Vol.9 No.2 2016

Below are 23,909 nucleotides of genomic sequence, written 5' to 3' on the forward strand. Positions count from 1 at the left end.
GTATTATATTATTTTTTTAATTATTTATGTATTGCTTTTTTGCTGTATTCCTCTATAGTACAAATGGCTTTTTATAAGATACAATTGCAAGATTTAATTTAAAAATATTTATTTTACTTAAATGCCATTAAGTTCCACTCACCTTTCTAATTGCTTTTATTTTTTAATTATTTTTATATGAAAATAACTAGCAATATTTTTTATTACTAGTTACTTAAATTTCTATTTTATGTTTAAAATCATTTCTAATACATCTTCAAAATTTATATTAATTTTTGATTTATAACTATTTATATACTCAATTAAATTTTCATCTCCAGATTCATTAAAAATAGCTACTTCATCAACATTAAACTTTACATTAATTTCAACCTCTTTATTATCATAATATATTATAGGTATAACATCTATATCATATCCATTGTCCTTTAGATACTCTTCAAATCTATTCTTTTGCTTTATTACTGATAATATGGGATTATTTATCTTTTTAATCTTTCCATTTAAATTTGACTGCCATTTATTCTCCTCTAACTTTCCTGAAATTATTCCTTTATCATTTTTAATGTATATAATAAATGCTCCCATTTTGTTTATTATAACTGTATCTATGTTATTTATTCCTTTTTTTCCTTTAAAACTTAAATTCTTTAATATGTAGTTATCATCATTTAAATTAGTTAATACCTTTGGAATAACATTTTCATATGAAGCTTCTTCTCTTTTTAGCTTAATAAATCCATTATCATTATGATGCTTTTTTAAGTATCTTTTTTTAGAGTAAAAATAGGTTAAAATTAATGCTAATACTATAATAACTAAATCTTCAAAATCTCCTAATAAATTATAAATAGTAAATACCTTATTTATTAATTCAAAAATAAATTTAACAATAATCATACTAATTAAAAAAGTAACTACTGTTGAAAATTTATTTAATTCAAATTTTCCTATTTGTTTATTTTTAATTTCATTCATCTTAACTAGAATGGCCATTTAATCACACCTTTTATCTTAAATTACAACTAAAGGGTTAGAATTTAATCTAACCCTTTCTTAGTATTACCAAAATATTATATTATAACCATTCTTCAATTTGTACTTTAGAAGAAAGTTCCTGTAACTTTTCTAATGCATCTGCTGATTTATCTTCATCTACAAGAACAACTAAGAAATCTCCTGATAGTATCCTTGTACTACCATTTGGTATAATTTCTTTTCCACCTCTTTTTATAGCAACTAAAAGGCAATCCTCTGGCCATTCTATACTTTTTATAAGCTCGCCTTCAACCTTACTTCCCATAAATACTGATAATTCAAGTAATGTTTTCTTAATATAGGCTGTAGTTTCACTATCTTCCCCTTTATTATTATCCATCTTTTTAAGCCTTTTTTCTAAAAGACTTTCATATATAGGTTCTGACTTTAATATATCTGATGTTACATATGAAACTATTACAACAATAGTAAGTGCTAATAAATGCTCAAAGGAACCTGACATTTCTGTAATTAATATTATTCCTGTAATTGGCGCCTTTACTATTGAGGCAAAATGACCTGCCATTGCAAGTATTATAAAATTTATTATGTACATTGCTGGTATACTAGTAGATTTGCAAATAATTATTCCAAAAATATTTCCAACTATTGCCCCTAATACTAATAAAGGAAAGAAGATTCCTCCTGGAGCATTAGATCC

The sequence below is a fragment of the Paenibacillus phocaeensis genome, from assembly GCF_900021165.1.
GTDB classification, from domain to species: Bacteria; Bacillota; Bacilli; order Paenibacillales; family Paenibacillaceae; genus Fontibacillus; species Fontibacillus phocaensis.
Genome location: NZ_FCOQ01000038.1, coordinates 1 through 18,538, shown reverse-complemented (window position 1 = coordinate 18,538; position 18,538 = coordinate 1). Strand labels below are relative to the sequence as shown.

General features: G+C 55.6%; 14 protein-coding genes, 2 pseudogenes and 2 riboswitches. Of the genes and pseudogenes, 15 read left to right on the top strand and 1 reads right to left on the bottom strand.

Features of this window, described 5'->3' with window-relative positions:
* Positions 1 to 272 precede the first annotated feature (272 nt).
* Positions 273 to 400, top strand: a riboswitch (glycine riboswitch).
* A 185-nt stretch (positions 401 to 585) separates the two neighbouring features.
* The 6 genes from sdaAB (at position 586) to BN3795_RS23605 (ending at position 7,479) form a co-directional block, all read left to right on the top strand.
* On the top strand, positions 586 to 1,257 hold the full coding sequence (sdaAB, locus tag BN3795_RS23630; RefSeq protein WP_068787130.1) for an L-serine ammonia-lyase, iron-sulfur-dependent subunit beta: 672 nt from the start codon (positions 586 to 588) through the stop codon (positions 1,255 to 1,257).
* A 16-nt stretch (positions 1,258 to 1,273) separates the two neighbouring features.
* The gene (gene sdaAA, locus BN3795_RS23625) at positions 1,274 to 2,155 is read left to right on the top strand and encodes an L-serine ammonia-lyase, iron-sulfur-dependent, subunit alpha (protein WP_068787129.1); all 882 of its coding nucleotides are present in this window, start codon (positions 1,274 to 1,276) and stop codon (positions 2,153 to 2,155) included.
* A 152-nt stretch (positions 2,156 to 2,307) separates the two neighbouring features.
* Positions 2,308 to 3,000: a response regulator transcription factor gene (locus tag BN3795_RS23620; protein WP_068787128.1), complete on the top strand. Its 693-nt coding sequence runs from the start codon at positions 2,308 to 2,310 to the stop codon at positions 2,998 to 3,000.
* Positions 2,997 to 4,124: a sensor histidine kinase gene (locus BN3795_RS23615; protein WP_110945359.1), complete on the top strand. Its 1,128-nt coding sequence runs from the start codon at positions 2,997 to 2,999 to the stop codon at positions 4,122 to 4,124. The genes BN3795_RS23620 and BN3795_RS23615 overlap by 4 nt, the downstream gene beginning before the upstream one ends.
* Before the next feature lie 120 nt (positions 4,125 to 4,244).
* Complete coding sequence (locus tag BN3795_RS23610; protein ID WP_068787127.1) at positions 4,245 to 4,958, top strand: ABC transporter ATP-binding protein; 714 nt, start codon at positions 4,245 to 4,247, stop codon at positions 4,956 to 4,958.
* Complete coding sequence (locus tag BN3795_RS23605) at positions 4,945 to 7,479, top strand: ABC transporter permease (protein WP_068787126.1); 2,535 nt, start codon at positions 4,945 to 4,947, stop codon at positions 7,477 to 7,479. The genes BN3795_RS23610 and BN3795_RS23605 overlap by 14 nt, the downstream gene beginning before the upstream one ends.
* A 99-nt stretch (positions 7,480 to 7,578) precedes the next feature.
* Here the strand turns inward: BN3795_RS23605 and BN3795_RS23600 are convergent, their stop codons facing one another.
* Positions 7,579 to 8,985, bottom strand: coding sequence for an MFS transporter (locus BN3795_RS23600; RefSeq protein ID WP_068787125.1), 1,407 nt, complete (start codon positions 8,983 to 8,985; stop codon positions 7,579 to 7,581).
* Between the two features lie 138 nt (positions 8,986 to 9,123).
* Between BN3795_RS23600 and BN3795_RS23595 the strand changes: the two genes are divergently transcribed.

Research paper : Development of rock deformation techniques under high-pressure and high-temperature conditions (Koji MASUDA)−109−Synthesiology - English edition Vol.9 No.2 (2016) AuthorKoji MASUDACompleted the doctoral program in the Department of Earth and Planetary Sciences, Graduate School of Science, Nagoya University, and obtained the degree of Doctor of Science in 1987. Joined the Geological Survey of Japan, Agency of Industrial Science and Technology, Ministry of International Trade and Industry, in 1990. Specialties are geophysics of the Earth’s interior, seismology, and rock mechanics. Conducts research on the role of fluids in earthquake generation mechanisms and physicochemical processes by using the methods of rock mechanics. Deputy Director, Research Institute of Earthquake and Volcano Geology, AIST, since 2014.Discussions with Reviewers1 OverallComment (Chikao Kurimoto, AIST)Japan is positioned in one of the world’s most active belts of crustal movement and thus experiences frequent geological disasters. There is a demand to build a society that is resistant against earthquake disasters, and research on earthquake forecasting is essential. This paper addresses the challenging topic of how rock experiments are used to reproduce geological phenomena that occurred deep underground in the past and to verify an earthquake forecast model. This work integrates advanced technological developments and investigations of geological phenomena to understand the differences in spatial scale, structural conditions, and time between the laboratory and the natural world and presents a clear research scenario, and I think the paper is appropriate for publication in Synthesiology.Comment (Toshimi Shimizu, AIST)This research addresses experimental techniques and methods to accelerate and investigate rock deformation and fracture processes that progress on a thousand-year scale in the natural world. The work has been developed through the introduction and integration of original high-pressure and high-temperature technologies with a compression testing apparatus that has been used for general materials testing. It is extremely interesting that the effectiveness of this method was demonstrated by a laboratory experiment showing the adequacy of the hypothesis that when water is present, fault friction strength weakens over a long period of time. This paper is a case study that contributes social value by constructing a high-precision earthquake forecast model, and I think the content is appropriate for Synthesiology.2 Refinement of the earthquake forecast modelComment (Toshimi Shimizu)As a goal of this study, you mention the construction of a high-precision earthquake forecast model. I understand that the analysis of rock behavior and property changes based on accelerated tests under high temperature and high pressure can be helpful in investigations of earthquake occurrence mechanisms. However, I think that it is rather difficult to understand how the outcomes of this research can directly or indirectly help the general public prepare appropriately for an earthquake disaster. On the other hand, research on forecasting the timing and scale of mega-earthquakes in the future based on surveys of active ancient earthquake studies and problems in announcing study results to society, Synthesiology, 5 (4), 234–242 (2012) (in Japanese) [Synthesiology English edition, 5 (4), 241–250 (2012)].[6]N. Koizumi: Earthquake prediction research based on observation of groundwater— Earthquake forecasting based on crustal deformation estimated from groundwater level change, Synthesiology, 6 (1), 24–33 (2013) (in Japanese) [Synthesiology English edition, 6 (1), 27–37 (2013)].[7]A. Hasegawa, H. Sato and T. Nishimura: Jishingaku (Seismology), Kyoritsu Shuppan (2015) (in Japanese).[8]N. Hirata: Shuto Chokka Jishin (Epicentral Earthquake in Tokyo Metropolitan Area), Iwanami Shoten (2016) (in Japanese).[9]F. Yamashita, E. Fukuyama, K. Mizoguchi, S. Takizawa, S. Xu and H. Kawakata: Scale dependence of rock friction at high work rate, Nature, 528, 254–257 (2015).[10]T. E. Tullis and J. Tullis: Experimental rock deformation techniques, Mineral and Rock Deformation: Laboratory Studies, The Paterson Volume, B. E. Hobbs and H. C. Heard eds, Geophysical Monograph, 36, 297–324 (1986).[11]K. Hoshino: Experimental apparatus of rock deformation under high pressure, Journal of the Japanese Association of Petroleum Technologists, 44 (3), 161–165 (1979) (in Japanese).[12]M. S. Paterson: A high-pressure, high-temperature apparatus for rock deformation, Int. J. Rock Mech. Min. Sci., 7, 517–526 (1970).[13]K. Ujiie, H. Tanaka, T. Saito, A. Tsutsumi, J. Mori, J. Kameda, E. Brodsky, F. Chester, N. Eguchi, S. Toczko, Expedition 343 and 343T Scientists: Low coseismic shear stress on the Tohoku-Oki megathrust determined from laboratory experiments, Science, 342, 1211–1214 (2013).[14]M. S. Paterson: Rock deformation experimentation, The Brittle-Ductile Transition in Rocks, The Heard Volume, A. G. Duba, W. B. Durham, J. W. Handin and H. F. Wang, eds, Geophysical Monograph, 56, 187–194 (1990).[15]S. W. Freiman: Effects of chemical environments on slow crack growth in glasses and ceramics, J. Geophys. Res., 89, 4072–4076 (1984).[16]K. Masuda: Effects of water on rock strength in a brittle regime, J. Struct. Geol., 23, 1635–1657 (2001).[17]K. Masuda, K. Fujimoto and T. Arai: A new gas-medium, high-pressure and high-temperature deformation apparatus at AIST, Japan, Earth Planets Space, 54, 1091–1094 (2002).[18]K. Masuda, T. Arai, K. Fujimoto, M. Takahashi and N. Shigematsu: Effect of water on weakening preceding rupture of laboratory-scale faults: Implications for long-term weakening of crustal faults, Geophys. Res. Lett., 39, L01307, doi:10.1029/2011GL050493 (2012).[19]K. Masuda, K. Iryo and A. Ogura: Internal furnace for the gas-medium high-pressure and high-temperature apparatus at the Geological Survey of Japan/AIST, Japanese Journal of Structural Geology, 49, 73–76 (2006) (in Japanese).